Baker Street Blues – Vision Mound Magazine – Sadhana at the Point of Death





The Dawn Horse

Number 6 (Volume 2, Number
4) 1975



Sadhana at the
Point of Death

On
May 8 of this year, Bubba Free John and his
devotees were enjoying a celebration at a large
community house in San Francisco. Late in the
evening, Lynn Schmidlapp, an Ashram member, slipped
and fell off the edge of a third story sun porch.
Glancing against a second story ledge, he fell onto
the sidewalk, some forty feet below.

One of the first people to
reach Lynn after his fall was the Ashram doctor,
Bill Gray:

When I first saw him, he
was crumpled on the sidewalk on his left side, limp
like a rag doll. It only took a minute of
examination to determine how serious his condition
was. There was blood all over his head, he was
barely breathing, and there were gurgling sounds in
his throat. As ‘I felt his skull, it was rippled
and sunken in a couple of places. I turned him over
and cleared his throat, pulling his jaws forward to
keep it _clear for air.

Just a few moments after
I arrived, Bubba arrived. He asked if Lynn was
conscious and after trying to get him to respond to
pain, I said no. While I worked on him, Bubba
placed his left hand on Lynn’s neck and his right
hand on his chest. Others have said Bubba’s face
showed that he was having yogic manifestations.
Later I asked Bubba what he was doing when his
hands were on Lynn. He said he was giving him about
50,000 watts of energy. He said Lynn’s “apparent
entity” was temporarily disassociated from his
body. The physical shock caused an emotional shock
in him-emotional upset, hallucinations, temporary
insanity. Bubba was providing a calming influence.
He said the energy he provided would not
necessarily heal the physical body. A choice would
be made as to whether it was worthwhile to continue
in that body. He said he had to remind Lynn to do
sadhana even in that circumstance.

Lynn’s condition was very
serious. The neurosurgeon who was in charge of him
described his as one of the worst head injury cases
he had ever seen:

He was unconscious, but was
moving all four extremities. He had fractured both
arms and his right leg. In the operating room we
found that he had a very severe skull fracture
involving the entire forehead. Bone fragments had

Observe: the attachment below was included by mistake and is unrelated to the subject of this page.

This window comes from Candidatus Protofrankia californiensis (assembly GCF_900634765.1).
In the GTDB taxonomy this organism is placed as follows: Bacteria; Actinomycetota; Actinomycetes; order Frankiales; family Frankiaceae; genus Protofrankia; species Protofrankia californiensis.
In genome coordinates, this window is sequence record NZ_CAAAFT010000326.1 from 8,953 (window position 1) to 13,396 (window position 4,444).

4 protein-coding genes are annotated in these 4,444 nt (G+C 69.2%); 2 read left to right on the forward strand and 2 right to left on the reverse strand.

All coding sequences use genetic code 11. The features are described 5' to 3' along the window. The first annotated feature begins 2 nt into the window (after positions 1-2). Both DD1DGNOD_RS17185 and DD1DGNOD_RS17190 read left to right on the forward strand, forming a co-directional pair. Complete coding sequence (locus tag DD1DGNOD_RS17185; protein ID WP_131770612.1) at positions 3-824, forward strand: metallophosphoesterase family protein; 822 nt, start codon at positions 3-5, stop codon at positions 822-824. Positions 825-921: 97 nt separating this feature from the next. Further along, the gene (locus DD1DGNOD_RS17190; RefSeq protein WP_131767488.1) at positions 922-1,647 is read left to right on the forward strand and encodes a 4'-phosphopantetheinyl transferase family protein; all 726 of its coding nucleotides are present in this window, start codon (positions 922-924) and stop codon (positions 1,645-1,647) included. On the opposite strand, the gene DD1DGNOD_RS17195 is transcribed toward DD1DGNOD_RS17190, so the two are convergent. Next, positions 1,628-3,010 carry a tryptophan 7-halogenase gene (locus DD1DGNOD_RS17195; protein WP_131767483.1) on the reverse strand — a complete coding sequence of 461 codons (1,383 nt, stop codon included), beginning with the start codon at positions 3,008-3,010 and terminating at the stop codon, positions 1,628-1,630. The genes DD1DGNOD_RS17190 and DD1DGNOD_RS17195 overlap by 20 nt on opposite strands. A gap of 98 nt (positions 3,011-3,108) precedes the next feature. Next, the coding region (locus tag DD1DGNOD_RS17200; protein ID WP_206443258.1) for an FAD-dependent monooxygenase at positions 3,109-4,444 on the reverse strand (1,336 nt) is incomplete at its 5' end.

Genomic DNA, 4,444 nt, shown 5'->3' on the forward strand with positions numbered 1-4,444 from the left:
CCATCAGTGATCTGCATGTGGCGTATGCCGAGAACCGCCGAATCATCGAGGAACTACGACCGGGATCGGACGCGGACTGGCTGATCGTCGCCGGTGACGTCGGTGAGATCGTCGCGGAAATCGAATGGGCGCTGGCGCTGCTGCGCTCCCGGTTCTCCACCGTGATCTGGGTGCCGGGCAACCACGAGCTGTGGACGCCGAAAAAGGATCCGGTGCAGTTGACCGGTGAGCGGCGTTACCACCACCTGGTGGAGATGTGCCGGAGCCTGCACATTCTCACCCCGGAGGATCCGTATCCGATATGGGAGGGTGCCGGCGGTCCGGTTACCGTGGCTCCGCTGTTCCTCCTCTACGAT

been driven into the right side of the brain. He
could easily have died, but I felt there was an
outside chance.

After Lynn was taken to the
hospital. Bubba spoke to everyone present at the
Baker Street house. he didn’t say anything new or
different, but his teaching that night had a
special impact because of the immediate presence of
death. At the time Bubba gave the following talk,
no one knew whether or not Lynn would
survive.

 

Baker Street
Blues

BUBBA: Is this the first
time you were reminded of your mortality? Death is
not the great event you know. It’s a relatively
minor incident in the midst of things. If you throw
it on the street, you’ve got to be willing to pay
your dues.

DEVOTEE: What if you are
unconscious?

BUBBA: Nobody is
unconscious. (Pause.] What do these doctors do
when the skull is caved in?

DEVOTEE: The first thing
they do is wait for the vital signs to level
out,

BUBBA: They won’t touch
that kind of a fracture then?

DEVOTEE: No, they insert
pins into the skull bone and pull it off, after
there is some vital stability. There can’t be any
pressure put on the brain itself.

SECOND DEVOTEE: It all
depends on his power, his will to live.

THIRD DEVOTEE: Bubba, what
is that struggle, that desire to remain in the
body? What is that?

BUBBA: Nobody’s in a body.
There are just bodies. There’s no one in a body.
Consciousness is of a transcendent Nature and That
is aware of all these modifications, these
different levels of function. The conventional
assumption of the usual man is that he is in a
body. He makes a lot of assumptions, but none of
them are true.

DEVOTEE: Who’s making the
assumption?

BUBBA: No entity is doing
it. The assumption is being made.

DEVOTEE: It’s just an
activity.

BUBBA: Right. These
conventional assumptions are simply an apparent
implication of experience. Some people imagine that
they are a body and that they are mortal. Other
people imagine that they are a psyche and that they
are immortal. It is the same imagining. There is
that one Nature and all that arises is its
modification. That Nature is not inserted in
anything.

There is nothing happening,
you know. Somebody has impressed you with something
which, from a human point of view, is a very
serious incident. So all of a sudden you get very
serious. Why weren’t you serious two hours ago?
That was the time to be serious. The time to be
serious is when you’re walking down the street
eating your banana. That’s the time to look at it.
Karma is simply the machine of the universes. There
are tendencies, inclinations, and they set things
in motion. These things tend to keep moving unless
you divert them. So every appearance is tending to
produce a certain destiny. In the case of a human
being, destiny is very complicated. It is the